GamesRadar called Dante "Mister 2001" in their article on the sexiest new characters of the decade; compared with Devil May Cry's female characters, he was the "hottest" of all because of his muscular build, his hair, his fighting abilities and his attitude.[105] He was ranked third in ScrewAttack's list of the "coolest" video game characters in 2007.[106] GameDaily called him one of their favorite Capcom characters, ranking him seventh and saying that the varied aspects of the character made him an "unstoppable force".[107] GamesRadar listed Dante as one of the decade's 25 best new characters, calling him "unforgettable" and saying that he had set the template for "smartass action heroes".[108] In 2010, he finished 23rd in a Famitsu poll determining Japan's most popular video-game characters.[109] Dante was voted the 13th-best character of the 2000s by Game Informer.[110] GamesRadar said in 2012 that, despite Dante's multiple characterizations, "he's a guy who you'll always have a hell of a time playing with."[111] Dante and Trish were included on The Inquirer's list of most memorable video-game love teams, with comments focusing on how they join forces to defeat their enemies.[112] Despite finding the initial relationship between Dante and Trish weird due to the latter being physically similar to the former's mother, Cheat Code Central liked the development these two characters got in the first Devil May Cry game and expected to see more likable relationships in the future of the franchise.[113] In 2014, La Nueva España included the "ephebe that exudes testosterone from every pore" in their top ten sexiest video-game characters of both genders.[114]

Dante has often been compared with Bayonetta's title character, especially in his Devil May Cry 4 persona, based on their personalities and actions.[115][116] Hideki Kamiya, now with PlatinumGames, has said that he was approached about having the Sega character Bayonetta included in this game; he refused, wanting Bayonetta and Dante to meet "on his own terms". Kamiya came to regret his decision, realising that fans would have enjoyed the interaction between the characters; if there is a Project X Zone 3, he would strongly support Bayonetta's inclusion.[117] He conducted a poll in 2016 to determine the incarnation of Dante fans would most like to see interact with Bayonetta; the most-popular version was the Devil May Cry 4 Dante.[118]

GamesRadar called Reuben Langdon the character's best voice actor (in Devil May Cry 3 and 4), noting that the two other actors did not fit the character well.[119] Anime News Network agreed, saying that it made the character far more likable in the anime series despite flaws in its writing.[120] IGN concurred, finding Langdon a better actor than Toshiyuki Morikawa due to his experience with the series.[121] DVD Talk liked the interactions between Dante, Lady and Trish; the reviewer expected more of them in the anime, rather than stories focused on Dante facing enemies. He found Dante appealing in the anime series, based on his personality and actions.[122] According to a FandomPost reviewer, Dante's role in the anime differed from the games in his childishness about food and money; however, he was still "a great character".[123] Otaku USA said that the anime Dante remained faithful to his game version in his actions, most notably the gory (but limited) fighting.[124]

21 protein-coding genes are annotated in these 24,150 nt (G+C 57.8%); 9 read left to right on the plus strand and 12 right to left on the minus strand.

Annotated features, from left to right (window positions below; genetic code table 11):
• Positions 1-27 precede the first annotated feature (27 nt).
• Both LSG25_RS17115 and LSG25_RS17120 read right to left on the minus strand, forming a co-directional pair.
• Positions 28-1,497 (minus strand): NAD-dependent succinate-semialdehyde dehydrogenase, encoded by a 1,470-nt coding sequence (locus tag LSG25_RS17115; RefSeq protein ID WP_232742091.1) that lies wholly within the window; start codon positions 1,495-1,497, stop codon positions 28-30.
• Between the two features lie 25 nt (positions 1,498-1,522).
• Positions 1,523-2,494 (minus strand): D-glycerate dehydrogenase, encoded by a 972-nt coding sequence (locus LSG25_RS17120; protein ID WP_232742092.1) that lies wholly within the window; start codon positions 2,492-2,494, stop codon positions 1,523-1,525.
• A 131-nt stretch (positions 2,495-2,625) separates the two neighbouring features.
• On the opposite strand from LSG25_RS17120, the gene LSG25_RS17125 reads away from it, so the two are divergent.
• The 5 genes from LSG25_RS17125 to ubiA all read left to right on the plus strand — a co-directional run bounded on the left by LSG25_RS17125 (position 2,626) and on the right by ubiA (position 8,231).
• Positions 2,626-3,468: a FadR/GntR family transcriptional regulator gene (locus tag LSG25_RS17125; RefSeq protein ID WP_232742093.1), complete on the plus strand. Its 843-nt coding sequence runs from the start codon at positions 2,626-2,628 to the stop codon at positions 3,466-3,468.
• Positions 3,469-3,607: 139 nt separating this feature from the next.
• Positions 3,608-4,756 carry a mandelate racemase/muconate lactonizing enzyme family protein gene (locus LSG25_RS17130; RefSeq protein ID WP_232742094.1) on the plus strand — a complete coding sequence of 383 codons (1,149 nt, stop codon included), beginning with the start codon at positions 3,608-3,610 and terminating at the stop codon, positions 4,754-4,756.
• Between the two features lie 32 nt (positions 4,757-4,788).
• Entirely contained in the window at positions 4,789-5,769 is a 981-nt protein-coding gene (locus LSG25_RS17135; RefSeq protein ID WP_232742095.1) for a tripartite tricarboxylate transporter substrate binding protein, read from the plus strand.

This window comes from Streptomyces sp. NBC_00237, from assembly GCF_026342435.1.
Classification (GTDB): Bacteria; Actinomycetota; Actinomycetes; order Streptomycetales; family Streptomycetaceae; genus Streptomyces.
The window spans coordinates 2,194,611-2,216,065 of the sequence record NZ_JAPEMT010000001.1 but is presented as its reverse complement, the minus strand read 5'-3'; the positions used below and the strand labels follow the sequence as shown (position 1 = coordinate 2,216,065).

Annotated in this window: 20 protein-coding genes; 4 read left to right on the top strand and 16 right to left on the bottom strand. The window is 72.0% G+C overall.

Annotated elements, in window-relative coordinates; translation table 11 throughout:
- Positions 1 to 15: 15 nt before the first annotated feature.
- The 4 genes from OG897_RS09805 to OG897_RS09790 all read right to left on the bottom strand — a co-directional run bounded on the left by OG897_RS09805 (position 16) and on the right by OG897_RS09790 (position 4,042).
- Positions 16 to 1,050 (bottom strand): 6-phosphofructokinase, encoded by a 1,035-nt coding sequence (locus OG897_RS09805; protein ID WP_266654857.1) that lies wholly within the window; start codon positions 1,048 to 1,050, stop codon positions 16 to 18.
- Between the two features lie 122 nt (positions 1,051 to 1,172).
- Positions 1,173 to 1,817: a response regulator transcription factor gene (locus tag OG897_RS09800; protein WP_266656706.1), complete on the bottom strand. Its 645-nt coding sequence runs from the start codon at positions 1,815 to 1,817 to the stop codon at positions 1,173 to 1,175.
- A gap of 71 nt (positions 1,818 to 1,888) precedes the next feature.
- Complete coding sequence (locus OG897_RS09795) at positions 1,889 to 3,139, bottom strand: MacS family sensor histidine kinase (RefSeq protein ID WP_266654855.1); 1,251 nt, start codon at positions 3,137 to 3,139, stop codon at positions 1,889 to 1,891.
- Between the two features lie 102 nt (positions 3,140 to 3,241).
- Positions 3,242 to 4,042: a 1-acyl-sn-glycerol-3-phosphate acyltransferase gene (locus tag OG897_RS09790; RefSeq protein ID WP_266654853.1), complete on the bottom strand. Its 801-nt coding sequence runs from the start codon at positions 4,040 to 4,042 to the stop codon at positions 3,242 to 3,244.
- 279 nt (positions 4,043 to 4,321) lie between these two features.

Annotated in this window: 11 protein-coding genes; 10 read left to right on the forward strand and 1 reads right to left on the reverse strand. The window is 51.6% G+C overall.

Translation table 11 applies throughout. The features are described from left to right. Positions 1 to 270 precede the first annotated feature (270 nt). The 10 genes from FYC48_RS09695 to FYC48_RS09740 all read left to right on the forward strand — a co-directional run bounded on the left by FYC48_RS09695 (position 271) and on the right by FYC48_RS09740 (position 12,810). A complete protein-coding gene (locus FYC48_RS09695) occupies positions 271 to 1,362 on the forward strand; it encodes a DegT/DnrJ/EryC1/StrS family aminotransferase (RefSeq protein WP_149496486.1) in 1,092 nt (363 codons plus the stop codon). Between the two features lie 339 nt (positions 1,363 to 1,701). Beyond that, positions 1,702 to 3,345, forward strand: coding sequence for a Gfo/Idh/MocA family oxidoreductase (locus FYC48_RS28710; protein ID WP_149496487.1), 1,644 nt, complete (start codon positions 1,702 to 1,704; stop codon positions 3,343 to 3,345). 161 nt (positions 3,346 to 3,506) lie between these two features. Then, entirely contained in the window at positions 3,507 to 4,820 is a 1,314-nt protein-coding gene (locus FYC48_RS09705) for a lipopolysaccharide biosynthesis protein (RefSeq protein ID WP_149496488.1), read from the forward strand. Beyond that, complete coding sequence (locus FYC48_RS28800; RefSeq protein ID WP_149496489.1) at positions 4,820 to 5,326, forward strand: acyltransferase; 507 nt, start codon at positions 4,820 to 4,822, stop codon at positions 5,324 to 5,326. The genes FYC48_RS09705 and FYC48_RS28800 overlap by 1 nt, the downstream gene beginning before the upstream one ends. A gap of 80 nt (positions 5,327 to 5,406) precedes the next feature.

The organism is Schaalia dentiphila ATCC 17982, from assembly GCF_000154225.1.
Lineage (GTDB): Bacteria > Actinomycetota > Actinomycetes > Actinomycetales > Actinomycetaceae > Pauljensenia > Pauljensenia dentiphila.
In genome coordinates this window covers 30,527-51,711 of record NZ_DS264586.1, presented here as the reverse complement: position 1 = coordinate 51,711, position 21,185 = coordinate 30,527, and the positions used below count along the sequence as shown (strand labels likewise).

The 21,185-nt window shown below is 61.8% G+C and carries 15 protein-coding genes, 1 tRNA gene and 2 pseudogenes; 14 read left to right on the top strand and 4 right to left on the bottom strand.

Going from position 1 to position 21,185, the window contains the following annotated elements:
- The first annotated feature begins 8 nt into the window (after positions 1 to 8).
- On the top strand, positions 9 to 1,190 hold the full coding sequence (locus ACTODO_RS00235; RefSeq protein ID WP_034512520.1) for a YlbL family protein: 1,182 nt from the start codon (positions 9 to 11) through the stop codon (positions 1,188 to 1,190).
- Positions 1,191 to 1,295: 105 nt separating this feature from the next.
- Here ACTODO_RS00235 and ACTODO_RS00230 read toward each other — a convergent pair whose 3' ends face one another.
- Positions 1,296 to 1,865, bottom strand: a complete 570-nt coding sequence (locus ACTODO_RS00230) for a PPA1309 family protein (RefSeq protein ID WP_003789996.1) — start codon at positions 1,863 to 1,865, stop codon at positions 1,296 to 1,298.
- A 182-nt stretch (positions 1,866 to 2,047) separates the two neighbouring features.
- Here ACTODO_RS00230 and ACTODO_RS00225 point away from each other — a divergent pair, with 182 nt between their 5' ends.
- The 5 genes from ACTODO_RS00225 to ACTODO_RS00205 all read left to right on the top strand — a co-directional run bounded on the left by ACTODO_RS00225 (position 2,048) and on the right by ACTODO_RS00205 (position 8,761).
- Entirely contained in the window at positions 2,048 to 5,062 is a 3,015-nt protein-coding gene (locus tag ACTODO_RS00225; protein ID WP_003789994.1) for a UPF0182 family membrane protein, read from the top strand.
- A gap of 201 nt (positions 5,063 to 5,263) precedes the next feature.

Dante's characterization has also been criticised. His cocky attitude was largely absent from Devil May Cry 2, a major criticism of the game.[125][126] Noting that Dante underwent character arcs in the anime series due to his relationships with other cast members, IGN felt that it differed from his game character.[127] According to UK Anime Network, his personality in the Devil May Cry 3 prequel manga lacked development; he appeared unlikable, and the script gave him strange lines.[128]

The character's use of combos in the crossover Marvel vs Capcom 3 was praised by Eurogamer, although the website wondered if he was overpowered.[129] Prima Games ranked his Flaming Sword Strike the 42nd-best technique in gaming, due to its impact on an enemy if the move connects.[130] The "weird" appearance of Dante's face in the fighting game Marvel vs. Capcom Infinite was critcised.[131][132]

Fan reaction to the character's new design in the DmC: Devil May Cry reboot was mainly negative.[133][134] Hideki Kamiya said that it was based on modern, rebellious youth; although he missed the original Dante, he hoped that people would get used to the new version.[135] Dave Riley of Anime News Network compared the reboot's character with the young Dante from Devil May Cry 3, criticising him as a "pretty generic adolescent power fantasy" (including swearing when he confronts enemies).[126] Reuben Langdon was disappointed with Dante's characterization in the reboot after looking forward to it.[44] Writers on several websites criticised the fan base's negative reaction, saying that they were solely influenced by the character's look; his personality was very close to the original Dante.[136][137][138] Response in East Asia was also negative.[139]

1UP.com praised Ninja Theory for removing some of Dante's old, unappealing characteristics and making him an approachable protagonist for players. Its described the reboot as "a fresh and imaginative take on Dante".[140] According to IGN, the redesigned hero is more relatable for players.[141] Eurogamer also praised Dante's re-design, calling it one of gaming's best reinventions of a character.[142] However, a VideoGamer.com reviewer said that the new Dante lacked some of the original's iconic features.[143] Comparing Dante and Vergil's characterizations in the reboot, Destructoid found Vergil a more entertaining character in spite of gameplay issues.[144] Dustin Chadwell of Gaming Age said that Vergil's gameplay was superior to Dante's, but was confused about his storyline because his survival was not explained.[145] On the other hand, Angelo M. D'Argenio of Cheat Code Central liked Vergil's story and also found his gameplay superior to Dante's.[146] Metro was harsher to Dante's characterization in DmC, finding him sexist due to his treatment towards women, mostly in in the introduction scenes to the point of finding him as a pervert.[147]

References[edit]

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Further reading[edit]